Proving once again that accountability is always applicable to thee but never to me, Canada’s New Government™ appears to have some issues. Via the Globe and Mail:
A spokesman for the Prime Minister and a Conservative fundraiser made separate backroom interventions in favour of a real-estate firm that faced losing a $50-million complex to the federal government in 2006, sources told The Globe and Mail and Radio-Canada.
Dimitri Soudas, a key architect of Stephen Harper's Quebec policies and his deputy press secretary, got involved in the battle between Ottawa and the Rosdev Group a few months after the Tories took office with a promise to bring the highest ethical standard to public life.
Mr. Soudas called an extraordinary meeting at the Prime Minister's Office in Langevin Block on August 2, 2006, with senior ministerial staffers from Public Works.
Conservative officials said there was a clear sense in the party at the time that Rosdev and its influential president, Michael Rosenberg, could become strong allies in Montreal, especially in a riding like Outremont with a strong Jewish community.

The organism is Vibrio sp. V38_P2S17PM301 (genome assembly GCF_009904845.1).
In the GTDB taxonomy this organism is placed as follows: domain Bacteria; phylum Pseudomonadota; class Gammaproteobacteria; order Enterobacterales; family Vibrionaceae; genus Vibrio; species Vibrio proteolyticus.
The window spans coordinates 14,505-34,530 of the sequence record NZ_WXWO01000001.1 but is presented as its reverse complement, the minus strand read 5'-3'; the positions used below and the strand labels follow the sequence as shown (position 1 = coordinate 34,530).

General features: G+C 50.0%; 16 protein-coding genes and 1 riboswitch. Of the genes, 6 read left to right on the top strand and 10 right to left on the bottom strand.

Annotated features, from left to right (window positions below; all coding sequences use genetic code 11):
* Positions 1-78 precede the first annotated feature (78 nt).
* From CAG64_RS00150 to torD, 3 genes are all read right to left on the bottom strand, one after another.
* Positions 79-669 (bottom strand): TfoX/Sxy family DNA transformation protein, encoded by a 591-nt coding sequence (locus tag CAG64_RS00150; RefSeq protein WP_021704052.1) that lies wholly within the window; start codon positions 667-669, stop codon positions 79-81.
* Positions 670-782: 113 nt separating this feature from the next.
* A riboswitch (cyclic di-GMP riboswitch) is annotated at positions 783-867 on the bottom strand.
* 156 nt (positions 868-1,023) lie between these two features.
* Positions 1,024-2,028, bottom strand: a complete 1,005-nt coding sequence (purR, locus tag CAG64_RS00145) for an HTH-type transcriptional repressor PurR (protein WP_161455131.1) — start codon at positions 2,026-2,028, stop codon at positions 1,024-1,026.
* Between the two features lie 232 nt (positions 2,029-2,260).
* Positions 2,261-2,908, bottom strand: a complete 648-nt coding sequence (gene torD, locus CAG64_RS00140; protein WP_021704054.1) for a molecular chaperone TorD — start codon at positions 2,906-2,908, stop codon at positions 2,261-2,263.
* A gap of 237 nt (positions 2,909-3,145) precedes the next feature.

Sources said Mr. Soudas's position during the meeting was favourable to Rosdev and that he raised the possibility of Public Works dropping its plan to exercise an option to claim the complex for $0 in 2010.
Well, that sounds just the tiniest bit ... hmmmm, what’s the word I’m looking for? Starts with a "C" - I know! Crooked. But it gets better.
Mr. Soudas and Mr. Housakos are prominent members of the Greek-Canadian community in Montreal, worked together on the 2001 mayoral election and are supporters of the Action Démocratique du Québec.
While they are long-time friends, they said they have never discussed the Rosdev matter. Mr. Housakos, who works in marketing, added he has never acted as a lobbyist.
“I have no client, none whatsoever, that does business with the federal government,” he said.
Nevertheless, sources said that Mr. Housakos has been in contact with officials from a military company that was interested in selling hardware to National Defence. In addition, The Globe and Radio-Canada have learned that Mr. Housakos introduced officials from the company to Mr. Soudas of the PMO at an informal meeting last year.
Mr. Housakos said he has no memory of dealing with a military company.
“I don't know anyone in that sector,” he said.
(Mr. Lemieux, the lawyer who acted on behalf of Rosdev, recently registered to lobby federal officials on behalf of ThyssenKrupp Marine Systems Canada Inc., a firm that is in the running for a Defence purchase of two military supply ships.)
Ooopsie. I do believe we're going to need even more popcorn.